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WHO toughens its air quality criteria

WHO toughens its air quality criteria
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Ground Report | New Delhi: WHO toughens its air quality criteria; The air pollution that causes seven million deaths annually worldwide, is even more harmful than scientists believed 15 years ago. The World Health Organization (WHO) has just issued new air quality recommendations for the first time in more than a decade, more stringent than before. 

  • For example, in the case of suspended particles with a diameter less than 2.5 microns (PM 2.5), considered the most dangerous pollutant for humans: until now, the WHO recommended less than 25 micrograms per cubic meter of air in one day, whereas now the level drops to less than 15 micrograms.
  • To put it in perspective, the city of Beijing, one of the most polluted in the world, frequently wakes up with levels above 500 micrograms per cubic meter, and on exceptionally bad days of smog, it has exceeded 1,000 micrograms.
  • “We have seen through the years, with the accumulated evidence, that the damage to health exists even at lower levels of exposure than we thought 15 years ago, for this reason, we have lowered them radically ”, said the director of the Department of the Environment, Climate Change and Health of the WHO, the Spanish María Neira.
  • For slightly larger particles, up to 10 microns in diameter (PM 10), the WHO lowers its recommended daily level from 50 micrograms to 45 per cubic meter of air. 
  • The two types of microparticles, PM 2.5 and PM 10, usually come from the burning of fossil fuels and are especially dangerous for health as they can penetrate the lungs, although the former are the most harmful, since given the small size they can reach into the bloodstream, warns the WHO. (WHO toughens its air quality criteria)

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WHO toughens its air quality criteria

  • The WHO has also lowered the recommended level of nitrogen dioxide (from 40 to 10 micrograms per cubic meter, as an annual daily average), and also suggests keeping the concentration of carbon monoxide in a day below 4 micrograms, when in 2005 had not established any scale for this substance.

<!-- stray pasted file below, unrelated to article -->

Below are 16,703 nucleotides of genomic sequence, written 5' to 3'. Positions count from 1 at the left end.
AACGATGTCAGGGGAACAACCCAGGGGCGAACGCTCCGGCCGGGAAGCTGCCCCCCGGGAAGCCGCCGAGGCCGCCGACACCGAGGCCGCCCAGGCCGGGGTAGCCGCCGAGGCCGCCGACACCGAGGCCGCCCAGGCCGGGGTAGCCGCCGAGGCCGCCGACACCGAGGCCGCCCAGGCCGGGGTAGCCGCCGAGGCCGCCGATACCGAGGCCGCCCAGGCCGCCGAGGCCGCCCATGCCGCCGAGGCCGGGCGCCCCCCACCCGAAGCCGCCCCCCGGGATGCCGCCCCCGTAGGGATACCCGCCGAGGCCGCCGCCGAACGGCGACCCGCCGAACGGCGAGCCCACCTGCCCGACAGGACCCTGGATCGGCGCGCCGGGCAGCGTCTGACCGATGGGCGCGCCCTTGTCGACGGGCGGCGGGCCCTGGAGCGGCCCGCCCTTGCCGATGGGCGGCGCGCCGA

• However, the new guide maintains the ozone concentration recommended in 2005 (100 micrograms maximum in a period of eight hours) and even raises the tolerable amount of sulfur dioxide (from 20 to 40 micrograms in a day), despite being an of the main substances that cause acid rain.
  • In any case, the recommendations seek to reduce the serious effects of all these substances on our health, since 80% of deaths caused mainly by PM 2.5 particles, between five and six million, could be avoided if these standards are met. 
  • “Inhaling polluted air increases the risk of respiratory diseases such as pneumonia, asthma or chronic obstructive pulmonary disease, in addition to increasing the risk of contracting serious forms of COVID-19, cancer or serious heart problems,” said the director-general of the WHO, Tedros Adhanom Ghebreyesus, at the press conference.
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Connection with climate change

  • In addition to reviewing the main health problems posed by air pollution, Ghebreyesus has also insisted that improving air quality is also a way to fight climate change , and in that sense stressed that the recommendations “come at an important time”, a few months before world leaders meet again at the annual conference to stop global warming. 
  • According to the WHO, pollution is together with global warming one of the greatest threats to human health, and improving air quality, something that can be achieved by reducing greenhouse gas emissions, can help people climate change mitigation efforts.

In this sense, the head of the WHO expressed his hope that the recommendations, although not mandatory by law, “have great implications for public health and are a practical tool to improve air quality throughout the world.” In addition, although the recommendations are especially aimed at sectors such as the political, economic or academic, citizens can also help reduce pollution, with simple gestures such as greater use of public transport or using cleaner energy in the kitchen or the kitchen. heating.

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Reducing pollution levels

  • The task of reducing pollution will not be easy on a planet where 90% of the population lives in areas with excess pollution in the atmosphere, even taking into account the more “benevolent” scales of 2005. 
  • Given this, the WHO has issued intermediate objectives for reducing pollution levels, with a view that in the medium or long term the countries achieve the optimum set in the guide presented today.
  • In any case, the new air quality measures have significant academic support, with more than 40 scientific societies expressing their support for the new air quality guidelines.
  •  Specifically, the scientific societies grouped in the International Society for Environmental Epidemiology (ISEE) and the European Respiratory Society (ERS), including the Barcelona Institute for Global Health (ISGlobal), have urged governments to implement air policies more ambitious clean.

“The new WHO air quality guidelines, which update the previous 2005 guidelines, reflect the broad scientific consensus on the great impact that air pollution has on health, currently the fourth risk factor for disease and mortality in the world. world, only behind hypertension, smoking, and dietary factors ”, explained the president of the ISEE and director of the Urban Planning, Environment, and Health Initiative of the ISGlobal, Mark Nieuwenhuijse.

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